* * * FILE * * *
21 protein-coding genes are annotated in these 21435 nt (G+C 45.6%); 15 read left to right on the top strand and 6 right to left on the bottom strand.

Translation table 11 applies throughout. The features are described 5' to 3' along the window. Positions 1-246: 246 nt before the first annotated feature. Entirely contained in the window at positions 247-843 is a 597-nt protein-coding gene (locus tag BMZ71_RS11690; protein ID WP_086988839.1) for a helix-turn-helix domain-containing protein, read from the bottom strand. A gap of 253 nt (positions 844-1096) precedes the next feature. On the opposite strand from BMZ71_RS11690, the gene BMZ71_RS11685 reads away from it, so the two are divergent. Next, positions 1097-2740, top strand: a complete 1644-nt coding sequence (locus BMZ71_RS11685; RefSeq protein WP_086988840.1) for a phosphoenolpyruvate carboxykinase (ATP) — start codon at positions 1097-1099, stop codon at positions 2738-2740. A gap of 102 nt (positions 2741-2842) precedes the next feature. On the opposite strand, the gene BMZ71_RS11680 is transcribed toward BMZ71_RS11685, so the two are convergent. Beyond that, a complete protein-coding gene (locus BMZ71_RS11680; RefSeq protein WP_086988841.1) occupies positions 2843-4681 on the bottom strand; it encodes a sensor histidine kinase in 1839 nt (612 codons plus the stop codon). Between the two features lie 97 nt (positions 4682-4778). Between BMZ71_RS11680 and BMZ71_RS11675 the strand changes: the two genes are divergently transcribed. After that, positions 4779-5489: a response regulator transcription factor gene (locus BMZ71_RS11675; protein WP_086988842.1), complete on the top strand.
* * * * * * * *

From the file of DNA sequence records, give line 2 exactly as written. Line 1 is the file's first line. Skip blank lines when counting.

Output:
Translation table 11 applies throughout. The features are described 5' to 3' along the window. Positions 1-246: 246 nt before the first annotated feature. Entirely contained in the window at positions 247-843 is a 597-nt protein-coding gene (locus tag BMZ71_RS11690; protein ID WP_086988839.1) for a helix-turn-helix domain-containing protein, read from the bottom strand. A gap of 253 nt (positions 844-1096) precedes the next feature. On the opposite strand from BMZ71_RS11690, the gene BMZ71_RS11685 reads away from it, so the two are divergent. Next, positions 1097-2740, top strand: a complete 1644-nt coding sequence (locus BMZ71_RS11685; RefSeq protein WP_086988840.1) for a phosphoenolpyruvate carboxykinase (ATP) — start codon at positions 1097-1099, stop codon at positions 2738-2740. A gap of 102 nt (positions 2741-2842) precedes the next feature. On the opposite strand, the gene BMZ71_RS11680 is transcribed toward BMZ71_RS11685, so the two are convergent. Beyond that, a complete protein-coding gene (locus BMZ71_RS11680; RefSeq protein WP_086988841.1) occupies positions 2843-4681 on the bottom strand; it encodes a sensor histidine kinase in 1839 nt (612 codons plus the stop codon). Between the two features lie 97 nt (positions 4682-4778). Between BMZ71_RS11680 and BMZ71_RS11675 the strand changes: the two genes are divergently transcribed. After that, positions 4779-5489: a response regulator transcription factor gene (locus BMZ71_RS11675; protein WP_086988842.1), complete on the top strand.